What you want to do with different brass is to trim all kinds that you have to the same length. Then fill each one with water and measure the amount of water in each one. Quite possibly you will find one manufacture will hold more or less than the others. The ones that hold more are possibly weaker brass. So if you are approaching the maximum load for a caliber these brass may seperate before the stronger ones will. This is all considering that all the brass that you are checking is new or once fired. After they have been reloaded a few times all bets are off.
What I usually do is buy the manufacture that has the best price and work up loads from there.
I use both Winchester and Remington brass because both brands are the most readily available to me where I shop. I've heard that Remington brass is a bit thicker walled making less volume inside the case. I have not had a problem with pressure or getting all my power into a remington case. I've also heard the opposite too. I think things change slightly over the years between lot numbers and brands. I've never had a problem with either brand when it comes to brass.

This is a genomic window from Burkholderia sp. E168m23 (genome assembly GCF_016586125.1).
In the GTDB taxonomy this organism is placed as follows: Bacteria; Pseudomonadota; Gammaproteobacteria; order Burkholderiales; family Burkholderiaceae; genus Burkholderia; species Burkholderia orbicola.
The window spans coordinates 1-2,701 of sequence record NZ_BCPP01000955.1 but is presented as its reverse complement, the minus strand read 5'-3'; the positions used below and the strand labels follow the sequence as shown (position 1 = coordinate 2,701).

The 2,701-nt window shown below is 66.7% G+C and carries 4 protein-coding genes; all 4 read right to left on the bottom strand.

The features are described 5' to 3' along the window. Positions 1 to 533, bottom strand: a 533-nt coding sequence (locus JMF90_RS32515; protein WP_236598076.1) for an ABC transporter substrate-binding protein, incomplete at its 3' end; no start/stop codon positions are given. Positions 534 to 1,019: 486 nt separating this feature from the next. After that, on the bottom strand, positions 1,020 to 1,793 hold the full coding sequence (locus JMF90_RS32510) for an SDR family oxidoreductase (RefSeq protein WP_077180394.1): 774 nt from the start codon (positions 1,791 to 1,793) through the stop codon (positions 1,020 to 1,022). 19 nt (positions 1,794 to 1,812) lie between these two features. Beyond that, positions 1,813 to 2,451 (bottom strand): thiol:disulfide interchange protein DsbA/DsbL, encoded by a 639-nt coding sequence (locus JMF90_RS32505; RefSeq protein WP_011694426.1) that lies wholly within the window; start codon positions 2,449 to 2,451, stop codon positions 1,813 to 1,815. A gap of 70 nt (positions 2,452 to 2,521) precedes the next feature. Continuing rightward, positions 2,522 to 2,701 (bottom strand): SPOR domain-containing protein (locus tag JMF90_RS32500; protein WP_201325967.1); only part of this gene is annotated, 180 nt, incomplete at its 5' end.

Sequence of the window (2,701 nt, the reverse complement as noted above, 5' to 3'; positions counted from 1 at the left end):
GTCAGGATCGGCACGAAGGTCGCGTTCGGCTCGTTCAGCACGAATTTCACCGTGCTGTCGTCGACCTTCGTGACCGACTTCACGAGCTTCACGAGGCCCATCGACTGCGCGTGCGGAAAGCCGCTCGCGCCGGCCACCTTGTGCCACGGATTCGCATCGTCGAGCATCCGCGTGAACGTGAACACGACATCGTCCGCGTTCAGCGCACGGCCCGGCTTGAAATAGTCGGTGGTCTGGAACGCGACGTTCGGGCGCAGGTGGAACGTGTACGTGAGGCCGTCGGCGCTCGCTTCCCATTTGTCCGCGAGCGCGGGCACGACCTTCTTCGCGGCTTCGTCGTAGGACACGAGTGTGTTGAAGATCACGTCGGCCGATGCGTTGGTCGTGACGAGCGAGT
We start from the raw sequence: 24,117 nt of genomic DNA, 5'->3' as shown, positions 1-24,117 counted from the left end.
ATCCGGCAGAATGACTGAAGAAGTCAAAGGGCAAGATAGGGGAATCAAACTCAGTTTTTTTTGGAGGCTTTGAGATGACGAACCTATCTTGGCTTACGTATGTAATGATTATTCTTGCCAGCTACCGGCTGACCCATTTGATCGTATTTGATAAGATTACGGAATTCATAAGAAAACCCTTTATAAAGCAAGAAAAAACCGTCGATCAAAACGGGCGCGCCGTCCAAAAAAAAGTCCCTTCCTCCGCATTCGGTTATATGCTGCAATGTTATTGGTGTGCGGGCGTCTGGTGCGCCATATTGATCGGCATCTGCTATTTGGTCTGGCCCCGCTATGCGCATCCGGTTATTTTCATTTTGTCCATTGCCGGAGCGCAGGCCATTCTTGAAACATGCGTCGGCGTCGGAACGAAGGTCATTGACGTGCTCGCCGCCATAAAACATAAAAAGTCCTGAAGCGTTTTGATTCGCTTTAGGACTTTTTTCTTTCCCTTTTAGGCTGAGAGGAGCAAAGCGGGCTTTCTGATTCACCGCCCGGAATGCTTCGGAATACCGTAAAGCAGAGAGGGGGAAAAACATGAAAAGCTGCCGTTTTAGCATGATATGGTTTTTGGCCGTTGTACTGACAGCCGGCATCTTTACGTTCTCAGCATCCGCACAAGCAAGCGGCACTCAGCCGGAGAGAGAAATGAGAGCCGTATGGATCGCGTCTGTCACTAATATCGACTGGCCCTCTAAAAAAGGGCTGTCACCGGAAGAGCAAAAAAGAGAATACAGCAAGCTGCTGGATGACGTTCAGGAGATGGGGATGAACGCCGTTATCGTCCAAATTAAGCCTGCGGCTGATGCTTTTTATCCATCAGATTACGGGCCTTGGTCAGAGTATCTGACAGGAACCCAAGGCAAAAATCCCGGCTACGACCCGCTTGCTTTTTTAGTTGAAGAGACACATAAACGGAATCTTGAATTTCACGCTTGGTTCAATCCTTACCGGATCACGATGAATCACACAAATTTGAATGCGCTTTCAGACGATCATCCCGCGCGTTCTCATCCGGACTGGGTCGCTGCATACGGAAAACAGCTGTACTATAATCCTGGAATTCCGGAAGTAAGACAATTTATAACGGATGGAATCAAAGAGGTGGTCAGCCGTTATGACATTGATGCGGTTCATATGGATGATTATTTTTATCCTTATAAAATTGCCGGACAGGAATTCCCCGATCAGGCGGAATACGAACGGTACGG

The goal of all hunters is a quick, humane kill where the animal drops in it's tracks and is dead within seconds. But in a pursuit that has as many variables as hunting, sometimes things don't quite go according to plan. However, game can be tracked and recovered with the right skills and with patience.
First of all, you need to wait the right amount of time after the shot before tracking a wounded animal. I've heard estimates of waiting 30 minutes for a hit in the vitals and 5-8 hours for a...